and if you don’t get that right, your mail won’t go through. Sending email to someone on CompuServe from the Internet (or through another gateway to the Internet and then on to CompuServe) is quite easy. Just take the ugly CompuServe address like 72511,306 (my address), replace the comma with a period, and add (minus the quotes) "@compuserve.com". Thus, the Internet form of my CompuServe address is:
Gateway size limitation — CompuServe has one of the better gateways to the Internet, especially with some recent changes. Until quite recently, CompuServe imposed an approximately 50K limit on the size of incoming messages, which made it difficult to for CompuServe members to participate in certain digest-based mailing lists like the ever-popular Info-Mac Digest. Recently, however, CompuServe upped that incoming limit to the thoroughly-useful 500K, so most everything will fit through.
Do keep in mind that not all systems along a path will necessarily allow 500K files to go through, so even though CompuServe will allow such a large file, another system in the line may refuse to send it along. You shouldn’t run into that with most true Internet machines, but UUCP-only sites often impose message-size limits. Of course, a 500K file may cost up to $10 given the various fees you will have to pay. More on fees in a bit. First let’s talk about some of the problems you might encounter with transferring files via the gateway.
BinHex problems — CompuServe’s Internet gateway does have its fair share of problems. It is text-only, so you will have to Binhex (with the BinHex 4.0 format, found in StuffIt Lite, Compact Pro, Downline, and numerous other programs) any binary files that will pass through the gateway. You may at some time run into a serious problem where certain lines in a BinHex file are different lengths, which is a great evil and will prevent you from defunking that file. Apparently CompuServe’s HMI (Host-Micro Interface) uses the @ sign for its own nefarious purposes, which prompts CompuServe Information Manager (though version 2.0.1 seems to be OK) and Navigator to double the @ sign in sending mail and to strip an extra one from incoming mail. You will not see this problem if you avoid the HMI programs for uploading and downloading mail, but, as Joe Sewell says, "depending on who sends and who receives, the phase of the moon, and other predictable factors, you might get zero, one, or two @‘s for each @ in the original message." Be careful out there, and when in doubt, drop back to a terminal program.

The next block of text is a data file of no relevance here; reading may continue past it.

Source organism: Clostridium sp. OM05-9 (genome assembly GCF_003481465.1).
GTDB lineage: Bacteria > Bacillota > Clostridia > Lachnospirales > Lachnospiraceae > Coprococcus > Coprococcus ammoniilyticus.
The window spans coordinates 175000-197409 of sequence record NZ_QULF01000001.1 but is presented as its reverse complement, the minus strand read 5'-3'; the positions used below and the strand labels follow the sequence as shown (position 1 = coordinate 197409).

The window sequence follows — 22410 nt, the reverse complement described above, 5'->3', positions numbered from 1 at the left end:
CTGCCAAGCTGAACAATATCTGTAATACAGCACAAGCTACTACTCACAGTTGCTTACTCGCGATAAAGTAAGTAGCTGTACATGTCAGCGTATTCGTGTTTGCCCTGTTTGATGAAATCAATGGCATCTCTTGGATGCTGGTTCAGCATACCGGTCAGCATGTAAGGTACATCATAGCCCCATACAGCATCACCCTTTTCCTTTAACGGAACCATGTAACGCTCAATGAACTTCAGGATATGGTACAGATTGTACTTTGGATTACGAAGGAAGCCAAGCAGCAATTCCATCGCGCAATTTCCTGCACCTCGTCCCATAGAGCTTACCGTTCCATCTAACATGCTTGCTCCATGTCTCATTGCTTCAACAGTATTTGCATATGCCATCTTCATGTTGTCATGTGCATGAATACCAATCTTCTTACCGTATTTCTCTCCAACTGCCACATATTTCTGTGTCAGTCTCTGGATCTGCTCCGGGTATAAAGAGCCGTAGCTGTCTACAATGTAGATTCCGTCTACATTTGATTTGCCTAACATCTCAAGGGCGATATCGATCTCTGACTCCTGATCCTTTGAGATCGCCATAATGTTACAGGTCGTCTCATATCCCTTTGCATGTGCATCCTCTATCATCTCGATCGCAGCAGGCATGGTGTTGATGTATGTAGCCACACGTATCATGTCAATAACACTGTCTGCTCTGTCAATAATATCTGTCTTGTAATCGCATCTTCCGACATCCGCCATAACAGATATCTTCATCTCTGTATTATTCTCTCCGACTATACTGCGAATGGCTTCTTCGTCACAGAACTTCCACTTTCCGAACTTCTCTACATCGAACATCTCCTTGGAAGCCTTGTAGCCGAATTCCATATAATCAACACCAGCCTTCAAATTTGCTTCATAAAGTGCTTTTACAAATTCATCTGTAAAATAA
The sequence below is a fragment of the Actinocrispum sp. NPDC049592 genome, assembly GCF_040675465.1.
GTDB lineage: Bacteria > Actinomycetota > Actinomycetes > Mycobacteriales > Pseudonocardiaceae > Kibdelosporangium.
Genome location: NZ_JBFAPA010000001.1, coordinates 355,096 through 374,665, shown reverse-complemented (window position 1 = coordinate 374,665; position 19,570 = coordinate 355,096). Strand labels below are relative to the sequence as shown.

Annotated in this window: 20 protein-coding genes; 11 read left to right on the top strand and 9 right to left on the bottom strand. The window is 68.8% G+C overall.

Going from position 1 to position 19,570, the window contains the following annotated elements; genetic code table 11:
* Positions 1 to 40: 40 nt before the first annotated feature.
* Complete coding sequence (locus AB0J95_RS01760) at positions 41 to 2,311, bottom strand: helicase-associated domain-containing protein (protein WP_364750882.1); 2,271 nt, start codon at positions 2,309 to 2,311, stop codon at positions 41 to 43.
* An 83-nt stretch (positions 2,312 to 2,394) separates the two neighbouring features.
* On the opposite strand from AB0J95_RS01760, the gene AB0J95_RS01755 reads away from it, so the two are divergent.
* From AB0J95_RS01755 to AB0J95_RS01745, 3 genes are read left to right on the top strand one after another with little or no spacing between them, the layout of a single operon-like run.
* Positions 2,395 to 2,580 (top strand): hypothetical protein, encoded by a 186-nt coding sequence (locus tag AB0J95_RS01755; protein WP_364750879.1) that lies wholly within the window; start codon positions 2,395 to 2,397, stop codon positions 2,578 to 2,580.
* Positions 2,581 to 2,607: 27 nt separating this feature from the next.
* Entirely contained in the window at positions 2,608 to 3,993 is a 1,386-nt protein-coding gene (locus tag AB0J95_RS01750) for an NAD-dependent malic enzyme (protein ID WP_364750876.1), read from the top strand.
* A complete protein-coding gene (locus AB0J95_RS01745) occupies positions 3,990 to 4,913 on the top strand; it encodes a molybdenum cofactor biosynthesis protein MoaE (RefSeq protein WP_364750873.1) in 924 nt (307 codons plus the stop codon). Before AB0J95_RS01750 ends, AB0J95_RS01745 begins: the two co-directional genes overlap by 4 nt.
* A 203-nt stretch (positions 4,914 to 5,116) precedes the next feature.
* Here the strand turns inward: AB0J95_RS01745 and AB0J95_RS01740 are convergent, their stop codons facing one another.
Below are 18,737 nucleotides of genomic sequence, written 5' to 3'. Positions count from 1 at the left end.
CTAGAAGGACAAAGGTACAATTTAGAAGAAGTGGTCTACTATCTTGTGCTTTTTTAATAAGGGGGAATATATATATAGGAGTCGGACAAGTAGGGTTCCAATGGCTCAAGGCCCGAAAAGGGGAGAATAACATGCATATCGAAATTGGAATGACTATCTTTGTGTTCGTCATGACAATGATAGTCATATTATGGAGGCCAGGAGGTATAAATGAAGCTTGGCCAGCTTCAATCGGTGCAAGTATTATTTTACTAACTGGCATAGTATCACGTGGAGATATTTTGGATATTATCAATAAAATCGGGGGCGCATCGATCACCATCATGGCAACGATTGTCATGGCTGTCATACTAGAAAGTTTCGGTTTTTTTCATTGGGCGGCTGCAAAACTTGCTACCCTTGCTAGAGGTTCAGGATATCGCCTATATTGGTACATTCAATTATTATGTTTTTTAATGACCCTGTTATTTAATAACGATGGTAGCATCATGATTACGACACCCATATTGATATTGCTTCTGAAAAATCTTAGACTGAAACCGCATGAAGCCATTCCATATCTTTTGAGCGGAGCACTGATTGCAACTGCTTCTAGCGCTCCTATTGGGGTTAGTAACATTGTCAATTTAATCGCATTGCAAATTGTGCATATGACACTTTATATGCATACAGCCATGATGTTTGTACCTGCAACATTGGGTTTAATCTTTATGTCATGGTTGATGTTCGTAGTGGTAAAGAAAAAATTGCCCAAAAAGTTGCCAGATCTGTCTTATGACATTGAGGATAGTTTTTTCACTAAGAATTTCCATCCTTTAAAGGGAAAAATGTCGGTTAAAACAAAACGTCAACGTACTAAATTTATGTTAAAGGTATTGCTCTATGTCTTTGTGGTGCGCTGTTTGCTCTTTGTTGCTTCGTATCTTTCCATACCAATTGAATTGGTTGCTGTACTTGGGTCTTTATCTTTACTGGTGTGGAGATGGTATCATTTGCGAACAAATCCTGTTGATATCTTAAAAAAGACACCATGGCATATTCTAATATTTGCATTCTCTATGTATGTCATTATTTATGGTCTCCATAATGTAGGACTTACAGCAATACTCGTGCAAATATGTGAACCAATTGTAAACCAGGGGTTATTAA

TidBITS on CompuServe — Now that you know a bit about the gateway and things to watch out for, how can you get TidBITS through it? Those of you interested in subscribing to our Internet mailing list for TidBITS via CompuServe can do so easily. Just send email to:
with this line in the body of the mailfile:
SUBSCRIBE TIDBITS your full name
But… Since email comes in as uncompressed text, you will find it cheaper to download each issue of TidBITS from CompuServe directly each week. I currently make TidBITS available in three places, the ZiffNet/Mac DownTech library #7 (GO ZMC:DOWNTECH), the Macintosh Community Clubhouse library #8 (GO CIS:MACCLUB), and the Desktop Publishing Forum library #16 (GO DTPFORUM). I upload the straight text version to the Desktop Publishing Forum’s library, so if you cannot defunk a StuffIt 1.5.1 file for some reason, you will want to get TidBITS from there or via the mailing list.
CompuServe’s charges — As long as we’re talking about money, what will all this cost you? CompuServe charges for you to receive mail, so participating in Internet mailing lists can add up. CompuServe has two fee plans. The recently-introduced Standard Service costs a flat $7.95 per month and allows free access to a certain subset of CompuServe services (others, including the computing forums, are billed at normal connect time rates listed below). Internet email costs extra however, so the first 7,500 characters will cost $0.15 and each additional 2,500 characters of Internet email will run you $0.05. However, just to confuse the issue, you get a $9.00 credit each month, and CompuServe only charges you when your email charges exceed that $9.00.
The connect time fee structure (which makes more sense if you spend all your time in the non-free areas that would use this fee structure even under the Standard Services plan) costs $2.00 per month plus $22.80 per hour for 9600 bps and $12.80 per hour for 2400 bps, but Internet email doesn’t cost anything extra. Despite no additional charges for email, the connect charges can add up, especially since CompuServe appears to limit its 9,600 bps connections to 960 characters per second throughput, whereas internal modem compression protocols like v.42bis could theoretically increase throughput to 3,000 characters per second on uncompressed text such as email.
One note of interest – if you do not read an Internet message sent to you within 30 days or delete it without reading it, CompuServe doesn’t charge you for it. That can be handy if you can identify junk mail by the subject. Of course, if you automate your mail with MicroPhone II’s LORAN, CompuServe Information Manager, or Navigator, you won’t have a chance to delete mail unread easily.
Still, you may find CompuServe a useful and economical choice for limited Internet email access, although I should mention quickly that the most economical choice for receiving lots of Internet email is a deal through MCIMail because receiving email is free after a $35 per year fee. We’ll cover that in a bit more depth in a future Gateways article.